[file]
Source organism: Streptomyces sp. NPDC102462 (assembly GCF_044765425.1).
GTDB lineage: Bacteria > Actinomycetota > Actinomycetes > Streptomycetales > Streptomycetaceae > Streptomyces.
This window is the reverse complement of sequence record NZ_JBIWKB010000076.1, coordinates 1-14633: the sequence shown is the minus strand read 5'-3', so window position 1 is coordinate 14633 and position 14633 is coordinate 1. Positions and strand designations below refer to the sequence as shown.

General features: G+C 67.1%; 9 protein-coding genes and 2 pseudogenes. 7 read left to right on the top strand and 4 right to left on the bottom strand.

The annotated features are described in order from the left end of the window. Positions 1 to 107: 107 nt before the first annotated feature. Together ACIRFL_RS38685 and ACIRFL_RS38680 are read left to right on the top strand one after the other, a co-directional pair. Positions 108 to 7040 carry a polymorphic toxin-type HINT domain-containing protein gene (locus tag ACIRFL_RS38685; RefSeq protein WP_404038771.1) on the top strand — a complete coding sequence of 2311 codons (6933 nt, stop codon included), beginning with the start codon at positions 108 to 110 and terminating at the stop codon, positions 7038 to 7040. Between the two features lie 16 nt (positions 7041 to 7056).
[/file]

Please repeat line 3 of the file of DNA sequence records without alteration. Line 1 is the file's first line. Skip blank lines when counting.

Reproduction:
This window is the reverse complement of sequence record NZ_JBIWKB010000076.1, coordinates 1-14633: the sequence shown is the minus strand read 5'-3', so window position 1 is coordinate 14633 and position 14633 is coordinate 1. Positions and strand designations below refer to the sequence as shown.